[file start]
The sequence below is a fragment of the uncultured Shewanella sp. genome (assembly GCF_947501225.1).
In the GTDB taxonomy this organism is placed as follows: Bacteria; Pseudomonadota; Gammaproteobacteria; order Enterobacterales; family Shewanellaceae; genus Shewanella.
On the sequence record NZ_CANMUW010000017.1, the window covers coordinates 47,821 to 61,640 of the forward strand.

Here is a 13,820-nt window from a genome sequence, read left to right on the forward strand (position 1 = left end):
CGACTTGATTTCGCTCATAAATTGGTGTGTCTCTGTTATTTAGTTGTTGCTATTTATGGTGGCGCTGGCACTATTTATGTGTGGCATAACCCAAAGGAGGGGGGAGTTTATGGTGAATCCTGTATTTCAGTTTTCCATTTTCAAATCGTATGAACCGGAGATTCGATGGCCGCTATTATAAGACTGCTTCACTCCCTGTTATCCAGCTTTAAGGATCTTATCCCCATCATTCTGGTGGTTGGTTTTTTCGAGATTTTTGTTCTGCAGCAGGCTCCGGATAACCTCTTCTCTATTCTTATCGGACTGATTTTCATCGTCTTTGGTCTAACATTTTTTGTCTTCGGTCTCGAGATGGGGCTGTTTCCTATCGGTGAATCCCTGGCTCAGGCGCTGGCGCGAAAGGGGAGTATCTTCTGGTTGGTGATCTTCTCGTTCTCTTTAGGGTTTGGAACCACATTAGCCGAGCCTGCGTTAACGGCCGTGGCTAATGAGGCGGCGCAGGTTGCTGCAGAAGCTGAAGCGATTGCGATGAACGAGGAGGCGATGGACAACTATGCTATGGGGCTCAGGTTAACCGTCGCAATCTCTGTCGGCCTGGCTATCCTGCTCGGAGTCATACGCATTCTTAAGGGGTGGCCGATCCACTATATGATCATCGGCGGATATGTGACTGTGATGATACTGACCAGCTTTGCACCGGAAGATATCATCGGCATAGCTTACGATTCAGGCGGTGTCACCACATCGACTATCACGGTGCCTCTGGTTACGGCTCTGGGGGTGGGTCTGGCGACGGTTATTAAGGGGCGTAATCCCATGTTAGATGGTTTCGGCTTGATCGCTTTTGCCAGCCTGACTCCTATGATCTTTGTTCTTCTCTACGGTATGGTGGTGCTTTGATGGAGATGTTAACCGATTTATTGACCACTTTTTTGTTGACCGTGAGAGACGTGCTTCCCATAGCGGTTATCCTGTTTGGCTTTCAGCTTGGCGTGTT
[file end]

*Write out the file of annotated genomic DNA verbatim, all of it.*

The sequence below is a fragment of the uncultured Shewanella sp. genome (assembly GCF_947501225.1).
In the GTDB taxonomy this organism is placed as follows: Bacteria; Pseudomonadota; Gammaproteobacteria; order Enterobacterales; family Shewanellaceae; genus Shewanella.
On the sequence record NZ_CANMUW010000017.1, the window covers coordinates 47,821 to 61,640 of the forward strand.

Here is a 13,820-nt window from a genome sequence, read left to right on the forward strand (position 1 = left end):
CGACTTGATTTCGCTCATAAATTGGTGTGTCTCTGTTATTTAGTTGTTGCTATTTATGGTGGCGCTGGCACTATTTATGTGTGGCATAACCCAAAGGAGGGGGGAGTTTATGGTGAATCCTGTATTTCAGTTTTCCATTTTCAAATCGTATGAACCGGAGATTCGATGGCCGCTATTATAAGACTGCTTCACTCCCTGTTATCCAGCTTTAAGGATCTTATCCCCATCATTCTGGTGGTTGGTTTTTTCGAGATTTTTGTTCTGCAGCAGGCTCCGGATAACCTCTTCTCTATTCTTATCGGACTGATTTTCATCGTCTTTGGTCTAACATTTTTTGTCTTCGGTCTCGAGATGGGGCTGTTTCCTATCGGTGAATCCCTGGCTCAGGCGCTGGCGCGAAAGGGGAGTATCTTCTGGTTGGTGATCTTCTCGTTCTCTTTAGGGTTTGGAACCACATTAGCCGAGCCTGCGTTAACGGCCGTGGCTAATGAGGCGGCGCAGGTTGCTGCAGAAGCTGAAGCGATTGCGATGAACGAGGAGGCGATGGACAACTATGCTATGGGGCTCAGGTTAACCGTCGCAATCTCTGTCGGCCTGGCTATCCTGCTCGGAGTCATACGCATTCTTAAGGGGTGGCCGATCCACTATATGATCATCGGCGGATATGTGACTGTGATGATACTGACCAGCTTTGCACCGGAAGATATCATCGGCATAGCTTACGATTCAGGCGGTGTCACCACATCGACTATCACGGTGCCTCTGGTTACGGCTCTGGGGGTGGGTCTGGCGACGGTTATTAAGGGGCGTAATCCCATGTTAGATGGTTTCGGCTTGATCGCTTTTGCCAGCCTGACTCCTATGATCTTTGTTCTTCTCTACGGTATGGTGGTGCTTTGATGGAGATGTTAACCGATTTATTGACCACTTTTTTGTTGACCGTGAGAGACGTGCTTCCCATAGCGGTTATCCTGTTTGGCTTTCAGCTTGGCGTGTT